Allene was afraid of germs spreading from the dreaded Buffalo Bayou, an immense and loathsome pool of filth, the water link between Houston and the Gulf of Mexico. Brown and brackish, the Bayou was littered with putrefying cattle that had been discarded for lack of quality from the nearby stockyards. No one bothered to sweep up the dead birds and fish that lay stinking with corruption in the water and mud. Frequently, people would find their pipes blocked by drifting snakes or eels.
Filters did not exist then, and often, when a tap was turned on, brown water coughed out of it, emitting a stench; anyone who took the chance of drinking it could be poisoned. Even the milk tended to be contaminated, and smallpox and typhoid epidemics were frequent. Not only was Houston slovenly to the point that no one took care of the water problem, and hung over with constant banks of smoky clouds that seemed to sweat the rain, but it was a moral cesspool as well. Prostitutes roamed the streets of the squalid districts, drunkenness was endemic, and there were constant fistfights. To escape, Bo and Allene moved to Humble in 1905, where Howard Jr., known as Sonny, was born.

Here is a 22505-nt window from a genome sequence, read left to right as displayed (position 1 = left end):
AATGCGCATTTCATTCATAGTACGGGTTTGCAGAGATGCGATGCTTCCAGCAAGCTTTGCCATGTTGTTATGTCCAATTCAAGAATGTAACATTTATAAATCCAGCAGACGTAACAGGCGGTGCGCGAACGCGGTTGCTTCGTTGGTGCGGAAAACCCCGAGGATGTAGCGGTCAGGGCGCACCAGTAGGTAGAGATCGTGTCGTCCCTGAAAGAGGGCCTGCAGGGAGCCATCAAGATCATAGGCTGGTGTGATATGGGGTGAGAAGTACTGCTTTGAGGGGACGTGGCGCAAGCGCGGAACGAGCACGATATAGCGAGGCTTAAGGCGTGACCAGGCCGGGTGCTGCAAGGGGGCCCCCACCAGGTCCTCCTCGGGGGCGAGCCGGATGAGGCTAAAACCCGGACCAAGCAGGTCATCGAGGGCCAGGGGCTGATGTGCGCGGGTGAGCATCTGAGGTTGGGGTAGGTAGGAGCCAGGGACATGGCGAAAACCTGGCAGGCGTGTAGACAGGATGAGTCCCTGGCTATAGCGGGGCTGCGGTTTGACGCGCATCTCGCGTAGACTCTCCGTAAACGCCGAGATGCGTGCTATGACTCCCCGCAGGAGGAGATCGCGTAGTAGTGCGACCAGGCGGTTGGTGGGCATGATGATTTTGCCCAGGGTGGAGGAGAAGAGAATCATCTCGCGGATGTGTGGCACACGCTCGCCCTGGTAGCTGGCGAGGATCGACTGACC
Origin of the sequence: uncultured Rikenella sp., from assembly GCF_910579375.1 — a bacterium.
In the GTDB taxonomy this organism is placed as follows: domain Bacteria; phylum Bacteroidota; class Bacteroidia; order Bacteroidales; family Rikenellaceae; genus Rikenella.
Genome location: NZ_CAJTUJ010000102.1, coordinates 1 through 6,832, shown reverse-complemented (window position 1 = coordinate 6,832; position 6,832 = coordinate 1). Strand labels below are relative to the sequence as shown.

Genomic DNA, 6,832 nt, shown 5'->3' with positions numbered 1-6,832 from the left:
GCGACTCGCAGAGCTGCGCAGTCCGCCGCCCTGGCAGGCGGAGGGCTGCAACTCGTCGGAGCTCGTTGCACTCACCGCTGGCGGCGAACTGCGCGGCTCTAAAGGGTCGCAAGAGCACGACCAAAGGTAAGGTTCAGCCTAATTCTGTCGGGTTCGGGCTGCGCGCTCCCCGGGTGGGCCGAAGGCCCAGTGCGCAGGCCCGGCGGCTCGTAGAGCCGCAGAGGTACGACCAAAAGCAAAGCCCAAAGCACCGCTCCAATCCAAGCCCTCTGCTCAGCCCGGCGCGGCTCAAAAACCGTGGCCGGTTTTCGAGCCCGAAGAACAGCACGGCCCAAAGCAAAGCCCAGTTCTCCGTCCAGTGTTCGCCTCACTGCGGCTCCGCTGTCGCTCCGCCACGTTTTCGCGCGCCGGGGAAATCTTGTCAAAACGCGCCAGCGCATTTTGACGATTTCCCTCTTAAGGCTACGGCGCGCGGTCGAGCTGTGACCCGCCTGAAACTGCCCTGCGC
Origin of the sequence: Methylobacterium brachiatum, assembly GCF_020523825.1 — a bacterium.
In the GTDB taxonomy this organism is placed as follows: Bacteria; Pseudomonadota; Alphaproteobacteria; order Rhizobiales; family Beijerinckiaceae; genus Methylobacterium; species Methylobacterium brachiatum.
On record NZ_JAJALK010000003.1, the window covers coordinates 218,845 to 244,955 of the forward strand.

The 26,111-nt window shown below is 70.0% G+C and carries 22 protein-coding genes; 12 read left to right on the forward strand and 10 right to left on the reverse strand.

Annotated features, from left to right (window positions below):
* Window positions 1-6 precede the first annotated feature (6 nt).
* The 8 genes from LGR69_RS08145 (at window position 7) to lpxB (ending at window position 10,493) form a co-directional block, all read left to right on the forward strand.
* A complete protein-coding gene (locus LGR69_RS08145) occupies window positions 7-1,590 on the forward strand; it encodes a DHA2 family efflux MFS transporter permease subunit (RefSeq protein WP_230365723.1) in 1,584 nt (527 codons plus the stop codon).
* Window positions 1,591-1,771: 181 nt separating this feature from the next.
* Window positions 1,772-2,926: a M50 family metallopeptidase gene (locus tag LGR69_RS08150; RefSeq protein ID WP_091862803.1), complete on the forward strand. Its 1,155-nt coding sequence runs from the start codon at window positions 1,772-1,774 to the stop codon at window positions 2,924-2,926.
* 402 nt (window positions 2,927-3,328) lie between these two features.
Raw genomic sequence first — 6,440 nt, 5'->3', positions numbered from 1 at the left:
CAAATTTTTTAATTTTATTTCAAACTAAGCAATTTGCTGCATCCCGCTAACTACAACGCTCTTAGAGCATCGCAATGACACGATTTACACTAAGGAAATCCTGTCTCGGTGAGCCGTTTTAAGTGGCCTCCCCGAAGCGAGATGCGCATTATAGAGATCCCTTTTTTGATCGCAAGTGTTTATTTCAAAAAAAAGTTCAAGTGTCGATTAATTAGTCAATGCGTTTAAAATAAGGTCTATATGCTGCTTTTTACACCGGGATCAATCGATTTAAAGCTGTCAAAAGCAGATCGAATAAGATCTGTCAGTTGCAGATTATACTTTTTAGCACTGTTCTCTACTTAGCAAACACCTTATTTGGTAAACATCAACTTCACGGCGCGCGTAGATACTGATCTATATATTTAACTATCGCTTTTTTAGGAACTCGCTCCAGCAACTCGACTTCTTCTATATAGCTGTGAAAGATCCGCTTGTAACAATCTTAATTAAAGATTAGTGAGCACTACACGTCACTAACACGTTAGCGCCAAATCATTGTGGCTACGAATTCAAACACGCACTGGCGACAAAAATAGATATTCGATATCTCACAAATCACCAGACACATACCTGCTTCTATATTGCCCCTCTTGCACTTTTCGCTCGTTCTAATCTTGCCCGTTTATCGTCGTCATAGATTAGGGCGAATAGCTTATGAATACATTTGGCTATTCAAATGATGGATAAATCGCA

Following his son's birth, Bo learned of a strike at Shreveport, Louisiana. He took off with wife and baby to that city, putting up at the Caddo Hotel. Howard Jr.'s earliest memories were (he claimed) the sounds of whistles and the sirens of the Red River steamboats, with their echoes of the great days of King Cotton. For decades, prospectors had threaded through the inlets and bayous, squandering fortunes on derrick after derrick that collapsed in soft soil, cursing as gushers turned to salt water, watching slicks of green-gold liquid sweating out into the shallows. When Bo Hughes and his family arrived in Shreveport in early 1907, the stench of sulfur from the tidal marshes blended with the odor of mud and silt and oil: the tarry, unmistakable smell of new strikes. Not even flowers and trees could survive for long in that region: black rot, canker, and elm disease were everywhere.
It was a nightmare for Allene, with her sensitivity, delicacy, and fear of contagion. Cases of yellow fever were reported at the time; as she took Sonny out in a carriage, the first words they saw were QUARANTINED — KEEP OUT, painted on the doors of houses. Allene and her baby found it difficult to sleep at night: from dusk to dawn, the sky was lit a garish orange-crimson as brilliant as at high noon, from the gas-lake fires lit for miles and burned away because nobody saw gas as having any value in an age when electric light was taking over. Not even the thickest curtains at the Caddo Hotel could blot out the light. And the noise of drills, as men worked all night to lay down new streets or build new buildings and mud was churned up for asphalt, added to her misery.